Sunday, July 29, 2012

"Hey can some one help me with this ?"

As your children start to progress through the schooling system the level of output required grows. The schooling system set challenges that carefully measure the child and the learning stage that they are at so as to ensure they are ready to progress to the next level (actually its about ensuring they fit on to some bureaucratized bell chart , but that's a separate lecture).

I'm referring here specifically to the classic school project.

When did school projects get so complicated ? When I was of a schooling age the project was on something like Ancient Egypt  or a major river system and off I would go to procure a  large piece of cardboard and map out in pencil what I was going to do. Then came the cool part, I was allowed to cut up National Geographic magazines for the photos. Finished of with some neat penmanship on faint pencilled lines and the job was done.

This was held up by two students while you walked the class through you research and subsequent learning. If it was judged to be of worthy quality it would be stuck up on the wall for all to see, with the rest deemed unworthy sent home to be retired quietly.

Nowadays, that would simply not do.

Oh No, the projects are hideously complicated and involve multiple outputs and mediums. They also come with a university level marking sheet for each component that you have to follow nor risk losing valuable points.

Nothing shocked me more than watching a recent project come together that involved watching TV ( this still baffles me ) a survey and a written report and thinking it was done, when he announced  "So now we have to make a video " ! " Can you help me ?"

Wait a what ?
Really ?

But what I have noticed is that once again competitiveness creeps in.

No - not from the kids.

From us. Yes us the parents.

Take for example the bridge building project. It's a bog standard project for Grade 3 children. You The child is expected to take items from around the house and construct a drawbridge. The rules are simple
1) No Lego can be used.
2) You have to be able to carry it into class ( no bricks or concrete)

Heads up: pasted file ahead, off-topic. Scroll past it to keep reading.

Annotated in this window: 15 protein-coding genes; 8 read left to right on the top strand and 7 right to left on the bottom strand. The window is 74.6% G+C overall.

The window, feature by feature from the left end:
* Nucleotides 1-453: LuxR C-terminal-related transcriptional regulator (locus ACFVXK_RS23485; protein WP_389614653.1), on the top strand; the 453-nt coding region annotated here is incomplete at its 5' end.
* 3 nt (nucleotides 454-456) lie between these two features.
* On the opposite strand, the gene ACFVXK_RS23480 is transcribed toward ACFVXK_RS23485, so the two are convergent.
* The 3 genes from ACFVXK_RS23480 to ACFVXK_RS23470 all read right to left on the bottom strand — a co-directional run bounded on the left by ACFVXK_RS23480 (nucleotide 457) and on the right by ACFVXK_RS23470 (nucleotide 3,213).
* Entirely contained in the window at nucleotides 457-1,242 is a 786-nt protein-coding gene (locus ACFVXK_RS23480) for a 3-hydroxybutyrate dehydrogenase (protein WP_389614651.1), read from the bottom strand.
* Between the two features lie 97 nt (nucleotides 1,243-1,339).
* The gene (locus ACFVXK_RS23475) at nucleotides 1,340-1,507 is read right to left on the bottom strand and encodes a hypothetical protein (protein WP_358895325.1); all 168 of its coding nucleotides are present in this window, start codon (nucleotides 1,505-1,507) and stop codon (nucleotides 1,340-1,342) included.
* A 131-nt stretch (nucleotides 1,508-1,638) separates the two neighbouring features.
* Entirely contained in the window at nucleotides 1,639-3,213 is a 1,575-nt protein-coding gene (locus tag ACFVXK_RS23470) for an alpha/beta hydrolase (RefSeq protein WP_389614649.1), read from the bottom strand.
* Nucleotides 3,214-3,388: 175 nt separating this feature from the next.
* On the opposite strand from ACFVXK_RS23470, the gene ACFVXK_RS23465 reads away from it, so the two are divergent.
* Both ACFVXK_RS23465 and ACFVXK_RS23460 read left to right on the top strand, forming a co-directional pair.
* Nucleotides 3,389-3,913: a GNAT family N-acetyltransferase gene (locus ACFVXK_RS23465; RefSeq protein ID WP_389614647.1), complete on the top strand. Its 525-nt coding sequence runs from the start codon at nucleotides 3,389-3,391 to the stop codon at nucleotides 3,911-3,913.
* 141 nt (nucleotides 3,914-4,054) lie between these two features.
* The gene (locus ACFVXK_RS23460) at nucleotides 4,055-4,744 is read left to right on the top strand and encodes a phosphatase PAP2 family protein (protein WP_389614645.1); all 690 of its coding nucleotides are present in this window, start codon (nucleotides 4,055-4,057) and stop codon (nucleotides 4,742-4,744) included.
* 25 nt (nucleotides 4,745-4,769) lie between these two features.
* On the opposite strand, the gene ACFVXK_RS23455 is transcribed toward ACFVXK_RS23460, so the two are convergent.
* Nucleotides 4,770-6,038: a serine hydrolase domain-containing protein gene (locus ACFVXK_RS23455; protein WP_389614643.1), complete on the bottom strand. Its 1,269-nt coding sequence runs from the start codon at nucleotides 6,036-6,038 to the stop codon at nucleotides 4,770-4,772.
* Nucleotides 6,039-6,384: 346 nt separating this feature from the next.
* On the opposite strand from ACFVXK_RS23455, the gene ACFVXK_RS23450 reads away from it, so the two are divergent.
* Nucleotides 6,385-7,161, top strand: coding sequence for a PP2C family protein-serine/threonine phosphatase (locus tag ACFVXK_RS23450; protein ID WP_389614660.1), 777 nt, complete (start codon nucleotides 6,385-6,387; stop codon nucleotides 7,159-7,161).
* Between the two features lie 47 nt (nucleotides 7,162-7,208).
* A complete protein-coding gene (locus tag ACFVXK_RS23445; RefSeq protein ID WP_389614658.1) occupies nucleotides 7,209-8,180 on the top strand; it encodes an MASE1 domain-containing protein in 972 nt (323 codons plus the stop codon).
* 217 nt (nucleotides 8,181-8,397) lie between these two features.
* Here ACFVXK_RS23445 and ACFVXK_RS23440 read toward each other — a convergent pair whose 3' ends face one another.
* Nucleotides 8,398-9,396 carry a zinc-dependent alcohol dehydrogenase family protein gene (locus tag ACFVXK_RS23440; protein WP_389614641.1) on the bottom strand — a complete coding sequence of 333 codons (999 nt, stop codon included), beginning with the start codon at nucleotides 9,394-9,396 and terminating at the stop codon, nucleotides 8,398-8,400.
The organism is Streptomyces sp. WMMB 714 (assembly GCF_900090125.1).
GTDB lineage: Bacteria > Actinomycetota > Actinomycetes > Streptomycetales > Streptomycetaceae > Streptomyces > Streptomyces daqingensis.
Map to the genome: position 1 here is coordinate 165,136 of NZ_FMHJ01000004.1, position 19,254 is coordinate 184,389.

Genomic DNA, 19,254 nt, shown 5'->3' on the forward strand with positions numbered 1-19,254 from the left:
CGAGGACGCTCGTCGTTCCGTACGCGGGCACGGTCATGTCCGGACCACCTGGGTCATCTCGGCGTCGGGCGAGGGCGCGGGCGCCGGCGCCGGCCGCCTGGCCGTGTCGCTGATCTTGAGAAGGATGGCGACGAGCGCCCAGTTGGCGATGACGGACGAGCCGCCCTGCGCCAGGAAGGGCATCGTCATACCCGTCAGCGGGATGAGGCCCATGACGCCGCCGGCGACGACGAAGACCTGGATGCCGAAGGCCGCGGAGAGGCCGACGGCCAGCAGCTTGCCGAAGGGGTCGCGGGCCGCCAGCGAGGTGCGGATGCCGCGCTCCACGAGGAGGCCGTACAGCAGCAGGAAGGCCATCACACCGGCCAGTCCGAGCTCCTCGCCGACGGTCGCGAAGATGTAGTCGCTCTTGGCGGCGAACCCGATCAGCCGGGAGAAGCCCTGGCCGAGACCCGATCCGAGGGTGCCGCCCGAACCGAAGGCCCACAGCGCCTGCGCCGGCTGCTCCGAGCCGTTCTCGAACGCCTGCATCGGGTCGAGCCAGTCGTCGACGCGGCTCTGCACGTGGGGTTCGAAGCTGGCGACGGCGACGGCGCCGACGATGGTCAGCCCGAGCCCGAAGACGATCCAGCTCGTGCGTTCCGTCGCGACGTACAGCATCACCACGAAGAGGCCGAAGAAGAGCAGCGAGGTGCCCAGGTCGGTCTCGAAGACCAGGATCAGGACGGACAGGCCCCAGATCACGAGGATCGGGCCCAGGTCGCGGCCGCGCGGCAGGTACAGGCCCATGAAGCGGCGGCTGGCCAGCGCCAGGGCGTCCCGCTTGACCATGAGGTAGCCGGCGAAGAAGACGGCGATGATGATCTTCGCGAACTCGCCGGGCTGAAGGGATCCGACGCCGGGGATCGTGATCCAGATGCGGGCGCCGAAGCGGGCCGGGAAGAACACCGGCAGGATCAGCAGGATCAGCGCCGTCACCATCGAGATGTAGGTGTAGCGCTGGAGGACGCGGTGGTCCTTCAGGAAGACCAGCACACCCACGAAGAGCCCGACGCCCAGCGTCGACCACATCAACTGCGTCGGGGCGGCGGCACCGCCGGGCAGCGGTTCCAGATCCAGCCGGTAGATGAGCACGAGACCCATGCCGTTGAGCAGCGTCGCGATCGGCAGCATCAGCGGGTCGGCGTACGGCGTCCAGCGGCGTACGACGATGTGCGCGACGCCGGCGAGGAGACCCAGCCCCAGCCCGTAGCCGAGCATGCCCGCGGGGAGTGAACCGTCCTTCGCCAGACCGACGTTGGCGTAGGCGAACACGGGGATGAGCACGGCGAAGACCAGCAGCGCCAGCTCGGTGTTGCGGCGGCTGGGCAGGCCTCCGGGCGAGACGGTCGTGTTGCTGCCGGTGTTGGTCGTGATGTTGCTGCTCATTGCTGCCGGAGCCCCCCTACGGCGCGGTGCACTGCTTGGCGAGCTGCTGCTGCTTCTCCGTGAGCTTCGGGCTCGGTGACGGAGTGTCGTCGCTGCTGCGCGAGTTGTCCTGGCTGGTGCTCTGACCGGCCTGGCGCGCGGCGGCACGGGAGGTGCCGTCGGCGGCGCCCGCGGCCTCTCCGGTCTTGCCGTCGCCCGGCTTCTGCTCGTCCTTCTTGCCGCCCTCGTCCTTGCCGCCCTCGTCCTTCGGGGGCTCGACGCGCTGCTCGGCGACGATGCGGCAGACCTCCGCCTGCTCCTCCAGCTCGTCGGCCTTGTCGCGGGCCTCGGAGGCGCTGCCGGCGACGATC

It's heaps of fun and uses all the old toilet rolls and tissue boxes you have around the house. However when you arrive on the day of judging at school you can clearly see which parents are in it to win it.
Perfectly engineered bridges that look like they belong in an art gallery are abound.

I mean some of the bridges were clearly designed by engineers. Oh yeah that right half the parents are.

And don't think this is just a localized problem., I was reading a worried parent blogging (  Yes I read other parents blogs, don't look so surprised ) about her son competing against all these other bridges with clearly assisted builds. The comments field quickly filled up with other parents sharing the same dilemma.
Do you help or do you just let their imagination run wild ?

What kind of message does this send to the  kids who are standing there with their pride and joy constructed of paddle pop sticks, string and toilet rolls, all covered in every color of the rainbow ? ( thankfully The Beloved has great color co-ordination for our bridges ) while the others stand there with bridges they don't really understand.

image courtesy of

So after we assisted with the filming of the video, I forceably removed myself from the project. Because after all, I have decided that they will just have to deal with the fact that you don't win everything and you have to learn to do things by yourself.

And I just wanted him to be proud of what he could achieve.

Otherwise the kid will wake up one day and they're 40 and still living at home with you.

And that my loyal readers just aint happening on my watch.

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